The opera was an immediate success, and numerous arias became instant hits. Mozart wrote to his wife during the first week of Zauberflöte’s performances: “As usual, the duet Mann und Weib and Papageno’s glockenspiel in Act I had to be repeated.” He was also pleased with Salieri’s reaction in his own loge at the opera, where many a delightful “bravo!” and “bello!” were uttered regularly.
The most popular arias are included in the present arrangement for flute, violin and cello, published sometime in the 1820’s by George and Manby, Fleet Street in London. It is literally one of hundreds such transcriptions for small ensembles and four-hand piano, which were so prevalent in the nineteenth century. They were the only means by which the larger public, unable to attend the concerts, had the chance to hear or sample a given composer’s oeuvre.
J.C. Bach Quintet in D major, Op. 11 No.6
The youngest son of Johann Sebastian and Anna Magdalena Bach, Johann Christian (1732-1782) enjoyed great popularity with the public and fellow composers alike during his lifetime. The entire Mozart family regarded him very highly; Leopold especially believed J.C. Bach was a model composer, who wrote in a practical, accessible style. He urged his son to do the same: “Good composition, sound construction — these distinguish the master from the bungler – even in trifles.”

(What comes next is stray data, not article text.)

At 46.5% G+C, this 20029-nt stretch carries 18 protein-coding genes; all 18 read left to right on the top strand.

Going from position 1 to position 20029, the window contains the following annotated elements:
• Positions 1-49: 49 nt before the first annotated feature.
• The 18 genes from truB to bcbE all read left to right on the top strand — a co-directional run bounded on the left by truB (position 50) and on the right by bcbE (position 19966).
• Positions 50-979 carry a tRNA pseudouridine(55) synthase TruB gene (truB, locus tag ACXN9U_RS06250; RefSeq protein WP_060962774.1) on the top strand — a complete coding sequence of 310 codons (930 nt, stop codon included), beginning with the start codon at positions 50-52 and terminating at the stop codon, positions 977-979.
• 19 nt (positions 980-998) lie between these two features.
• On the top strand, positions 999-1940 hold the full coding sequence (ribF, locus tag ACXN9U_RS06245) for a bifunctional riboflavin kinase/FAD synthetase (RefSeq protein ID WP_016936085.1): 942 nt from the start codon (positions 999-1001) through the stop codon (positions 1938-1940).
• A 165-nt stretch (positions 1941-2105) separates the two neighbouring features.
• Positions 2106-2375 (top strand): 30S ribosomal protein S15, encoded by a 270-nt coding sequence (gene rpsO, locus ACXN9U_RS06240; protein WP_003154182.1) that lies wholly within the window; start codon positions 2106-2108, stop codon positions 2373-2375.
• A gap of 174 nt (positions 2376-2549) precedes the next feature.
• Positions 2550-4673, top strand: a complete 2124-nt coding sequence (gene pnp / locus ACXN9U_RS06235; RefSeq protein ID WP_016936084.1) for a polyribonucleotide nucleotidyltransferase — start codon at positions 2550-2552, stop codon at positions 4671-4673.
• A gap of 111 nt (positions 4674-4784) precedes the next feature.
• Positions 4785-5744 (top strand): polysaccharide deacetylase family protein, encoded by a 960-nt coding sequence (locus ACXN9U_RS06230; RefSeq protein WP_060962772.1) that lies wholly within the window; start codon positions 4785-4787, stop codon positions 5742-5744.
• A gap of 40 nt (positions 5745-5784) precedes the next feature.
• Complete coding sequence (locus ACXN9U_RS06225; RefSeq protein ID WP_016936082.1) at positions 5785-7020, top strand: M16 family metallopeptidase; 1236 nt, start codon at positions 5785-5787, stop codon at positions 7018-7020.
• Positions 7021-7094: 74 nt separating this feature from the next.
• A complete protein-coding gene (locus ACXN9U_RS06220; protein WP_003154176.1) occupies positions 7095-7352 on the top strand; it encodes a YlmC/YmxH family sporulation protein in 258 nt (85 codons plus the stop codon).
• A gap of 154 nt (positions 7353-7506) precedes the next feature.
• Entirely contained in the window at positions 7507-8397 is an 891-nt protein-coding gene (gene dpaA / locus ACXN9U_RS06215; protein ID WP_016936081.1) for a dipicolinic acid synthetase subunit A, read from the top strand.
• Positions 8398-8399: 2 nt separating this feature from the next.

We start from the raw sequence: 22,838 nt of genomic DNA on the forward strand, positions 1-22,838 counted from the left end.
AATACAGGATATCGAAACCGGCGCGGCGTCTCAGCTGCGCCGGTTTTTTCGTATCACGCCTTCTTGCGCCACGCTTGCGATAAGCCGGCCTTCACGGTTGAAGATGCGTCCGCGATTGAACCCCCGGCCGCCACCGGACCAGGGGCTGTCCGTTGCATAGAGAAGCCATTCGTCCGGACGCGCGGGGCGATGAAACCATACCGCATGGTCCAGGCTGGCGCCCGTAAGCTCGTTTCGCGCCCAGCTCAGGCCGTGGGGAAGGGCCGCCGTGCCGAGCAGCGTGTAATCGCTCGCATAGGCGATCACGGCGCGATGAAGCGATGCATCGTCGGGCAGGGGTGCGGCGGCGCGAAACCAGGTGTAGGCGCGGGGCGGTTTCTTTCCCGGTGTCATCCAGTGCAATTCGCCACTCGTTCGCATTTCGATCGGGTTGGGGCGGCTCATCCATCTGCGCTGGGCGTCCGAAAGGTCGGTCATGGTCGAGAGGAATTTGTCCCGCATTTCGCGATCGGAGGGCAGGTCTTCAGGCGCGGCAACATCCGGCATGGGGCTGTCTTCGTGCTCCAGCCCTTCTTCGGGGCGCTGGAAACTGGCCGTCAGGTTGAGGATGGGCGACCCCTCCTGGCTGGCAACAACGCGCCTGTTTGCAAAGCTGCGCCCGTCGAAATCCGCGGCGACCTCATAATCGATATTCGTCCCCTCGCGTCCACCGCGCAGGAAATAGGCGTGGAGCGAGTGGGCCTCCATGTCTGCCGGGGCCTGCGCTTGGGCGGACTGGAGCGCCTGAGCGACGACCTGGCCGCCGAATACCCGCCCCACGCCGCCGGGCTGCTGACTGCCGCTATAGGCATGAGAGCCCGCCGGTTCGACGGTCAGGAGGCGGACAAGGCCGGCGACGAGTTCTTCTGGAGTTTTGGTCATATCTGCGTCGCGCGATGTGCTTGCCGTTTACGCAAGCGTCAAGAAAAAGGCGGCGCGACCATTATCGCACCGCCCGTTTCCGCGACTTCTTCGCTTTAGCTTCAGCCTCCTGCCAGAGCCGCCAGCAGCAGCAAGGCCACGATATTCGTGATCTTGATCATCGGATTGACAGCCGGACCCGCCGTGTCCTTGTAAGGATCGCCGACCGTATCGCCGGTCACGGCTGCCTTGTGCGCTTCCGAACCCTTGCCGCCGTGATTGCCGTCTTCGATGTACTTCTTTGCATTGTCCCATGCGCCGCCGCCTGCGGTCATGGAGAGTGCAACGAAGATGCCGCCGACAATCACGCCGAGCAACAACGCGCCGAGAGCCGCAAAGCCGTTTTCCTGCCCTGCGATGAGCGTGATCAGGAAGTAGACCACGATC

J.C. Bach converted to Catholicism in 1757, and was hired as organist of Milan’s cathedral in 1760. He surrounded himself in the Italian operatic tradition, and gained great credentials in Naples at the Teatro San Carlo a year later. Called to England in 1762 for a year’s sabbatical, he remained there for the rest of his life. Upon his death in 1782, Mozart remarked it was a sombre day in the world of music.
Also known as the “English” Bach, his six quintets for flute, oboe, violin, viola and bass were composed in London in 1776, a time when he was music director to the Queen. Dedicated to the Prince Elector Karl Theodor in Mannheim, the same aristocrat who had shown little interest in the young Mozart, they are a highlight of J.C. Bach’s chamber music output. Alternating between the colours of winds and strings, the melodies are endowed with a supple grace. The theme of the Allegro from this sixth quintet inspired Mozart for his Rondo in D major for piano, K.485.